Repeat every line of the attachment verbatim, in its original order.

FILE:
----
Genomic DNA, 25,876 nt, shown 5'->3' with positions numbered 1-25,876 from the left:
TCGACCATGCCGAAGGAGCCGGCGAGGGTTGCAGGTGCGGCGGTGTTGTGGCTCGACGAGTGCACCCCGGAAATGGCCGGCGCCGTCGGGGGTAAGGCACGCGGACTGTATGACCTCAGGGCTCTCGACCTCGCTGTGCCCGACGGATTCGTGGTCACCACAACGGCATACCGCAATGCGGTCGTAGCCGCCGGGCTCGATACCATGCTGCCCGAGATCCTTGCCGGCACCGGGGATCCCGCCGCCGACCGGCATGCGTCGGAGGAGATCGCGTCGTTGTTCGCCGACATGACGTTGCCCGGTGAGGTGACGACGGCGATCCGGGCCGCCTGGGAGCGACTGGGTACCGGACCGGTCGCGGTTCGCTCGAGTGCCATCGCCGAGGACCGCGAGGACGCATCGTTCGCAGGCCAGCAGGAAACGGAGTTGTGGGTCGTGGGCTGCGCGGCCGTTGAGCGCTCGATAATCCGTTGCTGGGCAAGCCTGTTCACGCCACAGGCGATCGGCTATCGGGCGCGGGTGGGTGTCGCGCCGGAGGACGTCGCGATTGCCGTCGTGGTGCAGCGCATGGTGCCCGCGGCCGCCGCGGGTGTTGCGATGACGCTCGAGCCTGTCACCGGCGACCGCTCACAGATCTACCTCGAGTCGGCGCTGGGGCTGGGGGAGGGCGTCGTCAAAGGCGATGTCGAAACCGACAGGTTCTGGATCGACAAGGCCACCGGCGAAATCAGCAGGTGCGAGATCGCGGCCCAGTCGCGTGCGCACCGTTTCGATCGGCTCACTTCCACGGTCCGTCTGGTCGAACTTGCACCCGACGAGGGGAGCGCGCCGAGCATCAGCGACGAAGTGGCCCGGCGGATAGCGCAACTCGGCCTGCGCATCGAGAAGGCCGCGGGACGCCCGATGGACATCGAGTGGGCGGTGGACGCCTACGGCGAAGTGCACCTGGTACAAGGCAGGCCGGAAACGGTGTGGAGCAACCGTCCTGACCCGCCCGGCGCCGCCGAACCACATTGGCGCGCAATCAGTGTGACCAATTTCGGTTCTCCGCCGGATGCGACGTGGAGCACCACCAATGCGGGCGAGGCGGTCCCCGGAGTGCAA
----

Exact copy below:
Genomic DNA, 25,876 nt, shown 5'->3' with positions numbered 1-25,876 from the left:
TCGACCATGCCGAAGGAGCCGGCGAGGGTTGCAGGTGCGGCGGTGTTGTGGCTCGACGAGTGCACCCCGGAAATGGCCGGCGCCGTCGGGGGTAAGGCACGCGGACTGTATGACCTCAGGGCTCTCGACCTCGCTGTGCCCGACGGATTCGTGGTCACCACAACGGCATACCGCAATGCGGTCGTAGCCGCCGGGCTCGATACCATGCTGCCCGAGATCCTTGCCGGCACCGGGGATCCCGCCGCCGACCGGCATGCGTCGGAGGAGATCGCGTCGTTGTTCGCCGACATGACGTTGCCCGGTGAGGTGACGACGGCGATCCGGGCCGCCTGGGAGCGACTGGGTACCGGACCGGTCGCGGTTCGCTCGAGTGCCATCGCCGAGGACCGCGAGGACGCATCGTTCGCAGGCCAGCAGGAAACGGAGTTGTGGGTCGTGGGCTGCGCGGCCGTTGAGCGCTCGATAATCCGTTGCTGGGCAAGCCTGTTCACGCCACAGGCGATCGGCTATCGGGCGCGGGTGGGTGTCGCGCCGGAGGACGTCGCGATTGCCGTCGTGGTGCAGCGCATGGTGCCCGCGGCCGCCGCGGGTGTTGCGATGACGCTCGAGCCTGTCACCGGCGACCGCTCACAGATCTACCTCGAGTCGGCGCTGGGGCTGGGGGAGGGCGTCGTCAAAGGCGATGTCGAAACCGACAGGTTCTGGATCGACAAGGCCACCGGCGAAATCAGCAGGTGCGAGATCGCGGCCCAGTCGCGTGCGCACCGTTTCGATCGGCTCACTTCCACGGTCCGTCTGGTCGAACTTGCACCCGACGAGGGGAGCGCGCCGAGCATCAGCGACGAAGTGGCCCGGCGGATAGCGCAACTCGGCCTGCGCATCGAGAAGGCCGCGGGACGCCCGATGGACATCGAGTGGGCGGTGGACGCCTACGGCGAAGTGCACCTGGTACAAGGCAGGCCGGAAACGGTGTGGAGCAACCGTCCTGACCCGCCCGGCGCCGCCGAACCACATTGGCGCGCAATCAGTGTGACCAATTTCGGTTCTCCGCCGGATGCGACGTGGAGCACCACCAATGCGGGCGAGGCGGTCCCCGGAGTGCAA